As a way to expand their reach, we’ve seen SugarHouse Casino cross the Pennsylvania border into NJ to set up shop — even before online sports betting was available in the Garden State.
More recently, Parx found its way across the border. After six years of online gambling, and still the NJ market continues to grow at a double-digit pace, is too enticing not to want a piece.
Even Native American tribes are getting in the action. Specifically, the Pala Tribe from California and Mohegan Sun Tribe from Connecticut operate casinos in NJ and have since the early days of online gambling.
We touched on the importance of cross-selling between sportsbooks and casinos above, but now, FanDuel and DraftKings are cross-selling their product between:
- New Jersey
- West Virginia (DraftKings only)
One app, one account and one wallet that geolocates you to the state your in and provides you gambling options in that state.
It’s true, Indiana has not legalized online casinos yet. West Virginia has legalized them but has not launched them.
Even so, setting up the infrastructure to cross-sell products across borders will be a key to the success of online betting apps in the future.
When sports betting first launched, New Jersey benefitted from the lack of legal sports betting in the region. Bettors from New York and Pennsylvania would head to the nearest truck stop on the border to place their bets.
While New York is still not online, Pennsylvania is. Will cross-border traffic decline? It is too early to tell, but it most likely will to some degree.
Even so, there are still enough bettors without access to sports betting apps in their states to keep cross-border traffic as a contributor to online gambling revenue.
5. Partnerships, mergers and consolidation, oh my
While partnerships and mergers existed before the launch of legal sports betting in the US, the deals accelerated as more European companies moved into the US market and the sports leagues looked to capitalize on a new revenue stream.
With 23 online casinos and 17 online sportsbooks, we already see the consolidation of the majority of income within a few brands.
In October 2019, the top two online casinos generated as much income as the entire NJ online casino market in October 2018. Sportsbooks show a similar story.
As income starts to consolidate, company consolidation will certainly follow. In fact, we already see it with Flutter’s recent acquisition of The Stars Group (TSG).
And in case you forgot, Flutter was the result of a merger between Paddy Power and Betfair, which acquired FanDuel in 2018.
The other news dominating headlines are the latest partnerships between gambling companies and:
- Media outlets
- Sports leagues
It’s not just big deals with big names, either. FanDuel signed a deal with the NHL, not for sports betting but for DFS. The Stars Group has a sponsorship deal with the UFC.
Deals are being signed at record speed. It is changing how companies evaluate markets and prepare for online gambling launches.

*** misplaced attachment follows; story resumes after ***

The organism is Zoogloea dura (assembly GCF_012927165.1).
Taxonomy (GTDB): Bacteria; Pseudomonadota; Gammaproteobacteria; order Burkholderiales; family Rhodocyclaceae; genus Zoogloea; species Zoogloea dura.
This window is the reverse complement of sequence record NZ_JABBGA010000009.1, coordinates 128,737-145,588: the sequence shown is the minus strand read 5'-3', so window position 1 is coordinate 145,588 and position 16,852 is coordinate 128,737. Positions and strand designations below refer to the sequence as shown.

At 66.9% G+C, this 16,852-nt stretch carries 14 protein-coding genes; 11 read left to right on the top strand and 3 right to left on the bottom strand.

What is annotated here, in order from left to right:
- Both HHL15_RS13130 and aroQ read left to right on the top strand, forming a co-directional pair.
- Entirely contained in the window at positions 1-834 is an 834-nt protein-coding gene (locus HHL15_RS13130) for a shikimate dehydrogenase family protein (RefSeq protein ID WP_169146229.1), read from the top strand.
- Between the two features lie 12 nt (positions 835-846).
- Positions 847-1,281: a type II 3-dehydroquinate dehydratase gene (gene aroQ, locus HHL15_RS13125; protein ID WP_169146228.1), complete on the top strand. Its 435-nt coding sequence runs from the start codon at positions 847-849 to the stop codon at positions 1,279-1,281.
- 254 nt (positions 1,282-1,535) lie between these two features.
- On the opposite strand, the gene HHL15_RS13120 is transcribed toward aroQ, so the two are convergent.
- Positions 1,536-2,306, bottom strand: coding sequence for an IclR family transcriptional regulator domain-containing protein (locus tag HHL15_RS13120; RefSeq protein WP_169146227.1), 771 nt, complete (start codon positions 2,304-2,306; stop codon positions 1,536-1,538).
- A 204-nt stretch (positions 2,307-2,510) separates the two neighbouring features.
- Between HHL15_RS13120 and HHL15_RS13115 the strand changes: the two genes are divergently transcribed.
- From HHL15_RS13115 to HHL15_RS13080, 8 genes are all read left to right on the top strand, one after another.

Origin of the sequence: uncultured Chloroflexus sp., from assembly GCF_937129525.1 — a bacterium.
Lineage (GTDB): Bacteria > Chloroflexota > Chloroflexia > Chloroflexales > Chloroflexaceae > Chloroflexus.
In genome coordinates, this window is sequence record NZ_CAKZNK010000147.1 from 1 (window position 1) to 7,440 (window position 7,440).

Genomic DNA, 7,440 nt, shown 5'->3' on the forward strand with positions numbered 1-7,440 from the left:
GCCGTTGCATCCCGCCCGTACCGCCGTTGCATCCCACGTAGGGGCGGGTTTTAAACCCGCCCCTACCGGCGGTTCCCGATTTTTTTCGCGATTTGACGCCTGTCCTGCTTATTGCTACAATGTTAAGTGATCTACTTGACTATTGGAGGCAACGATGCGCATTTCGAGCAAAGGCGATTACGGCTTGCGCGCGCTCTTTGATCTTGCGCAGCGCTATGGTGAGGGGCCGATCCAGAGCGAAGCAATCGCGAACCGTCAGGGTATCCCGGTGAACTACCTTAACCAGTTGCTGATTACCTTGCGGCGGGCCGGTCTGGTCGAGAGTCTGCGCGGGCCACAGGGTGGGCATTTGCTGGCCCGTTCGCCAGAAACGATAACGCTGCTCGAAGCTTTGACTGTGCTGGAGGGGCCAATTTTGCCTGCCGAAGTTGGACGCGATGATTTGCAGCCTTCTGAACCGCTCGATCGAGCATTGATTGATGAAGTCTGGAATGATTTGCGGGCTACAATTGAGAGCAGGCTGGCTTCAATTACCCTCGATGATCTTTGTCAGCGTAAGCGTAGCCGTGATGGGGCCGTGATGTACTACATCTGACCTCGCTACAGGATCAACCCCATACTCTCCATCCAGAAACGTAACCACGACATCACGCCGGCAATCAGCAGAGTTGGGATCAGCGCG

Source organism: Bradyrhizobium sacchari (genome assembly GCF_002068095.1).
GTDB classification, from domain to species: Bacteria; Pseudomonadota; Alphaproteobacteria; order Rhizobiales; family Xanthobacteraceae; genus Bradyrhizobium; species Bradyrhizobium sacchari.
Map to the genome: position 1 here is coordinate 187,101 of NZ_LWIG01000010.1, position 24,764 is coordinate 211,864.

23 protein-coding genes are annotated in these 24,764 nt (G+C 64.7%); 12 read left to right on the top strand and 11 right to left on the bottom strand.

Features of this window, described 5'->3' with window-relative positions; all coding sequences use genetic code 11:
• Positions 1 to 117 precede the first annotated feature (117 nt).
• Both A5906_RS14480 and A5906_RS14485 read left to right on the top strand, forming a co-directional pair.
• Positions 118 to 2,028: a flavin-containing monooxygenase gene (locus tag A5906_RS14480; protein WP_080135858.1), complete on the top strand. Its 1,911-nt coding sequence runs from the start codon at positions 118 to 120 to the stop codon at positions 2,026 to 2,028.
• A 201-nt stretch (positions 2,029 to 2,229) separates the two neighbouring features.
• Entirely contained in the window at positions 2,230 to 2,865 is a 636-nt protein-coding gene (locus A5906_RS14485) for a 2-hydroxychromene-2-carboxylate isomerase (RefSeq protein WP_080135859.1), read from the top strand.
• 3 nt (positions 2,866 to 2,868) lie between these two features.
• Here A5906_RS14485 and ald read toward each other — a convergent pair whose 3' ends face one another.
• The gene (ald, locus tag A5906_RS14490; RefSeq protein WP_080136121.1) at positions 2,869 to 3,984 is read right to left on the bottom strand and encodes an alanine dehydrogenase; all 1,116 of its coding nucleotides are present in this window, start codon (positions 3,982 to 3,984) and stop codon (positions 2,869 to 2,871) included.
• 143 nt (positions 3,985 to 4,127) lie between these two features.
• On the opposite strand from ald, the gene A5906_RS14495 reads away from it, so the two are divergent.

Take the recent Yahoo and BetMGM deal.
Yahoo, a media company, rolls out an NJ sports betting app powered by BetMGM. While technically, Yahoo is sending the customer to BetMGM; from a customer perspective, Yahoo has a sportsbook.
Two years ago, that would be crazy talk. Six years ago, there would be plenty of incredulous laughs. Today, we barely bat an eyelash.
Word of caution for those gambling companies taking a wait-and-see approach. If they wait too long, they will likely be left out in the cold.
6. Gambling as entertainment is more widely accepted
It wasn’t that long ago where someone might be ashamed to admit that they spent a day in a casino. Or worse, spent a few hours online playing the slots.
Today, more Americans accept gambling as a form of entertainment.
According to a survey commissioned by the American Gaming Association (AGA), nearly half of all Americans think of the casino industry favorably and two-thirds think casinos are a form of high-quality entertainment.
Additionally, 49% of those surveyed believe casinos are beneficial to their local communities. Specifically, they contribute to the local economy and create jobs.
It is those numbers that are driving more states to bring online gambling legislation to the table.
“The favorability of our industry has never been higher,” said Bill Miller, president and CEO of the AGA.
“As gaming expands across the US and more Americans engage with our industry’s offerings, they see firsthand gaming’s positive impact on local economies and its value as a community partner.”
NJ online gambling is just getting started
Looking at this list of six changes to online gambling over the past years shows the potential for the next six. As more states come online, we can expect to see more growth, more innovation and yes, more healthy competition, too.
The percentage of Americans that look favorably on the industry will grow, as will the number of Americans that visit a casino, whether online or in person.
So, here’s looking at you, New Jersey. May you continue to lead the charge. We can’t wait to see what the next few years bring.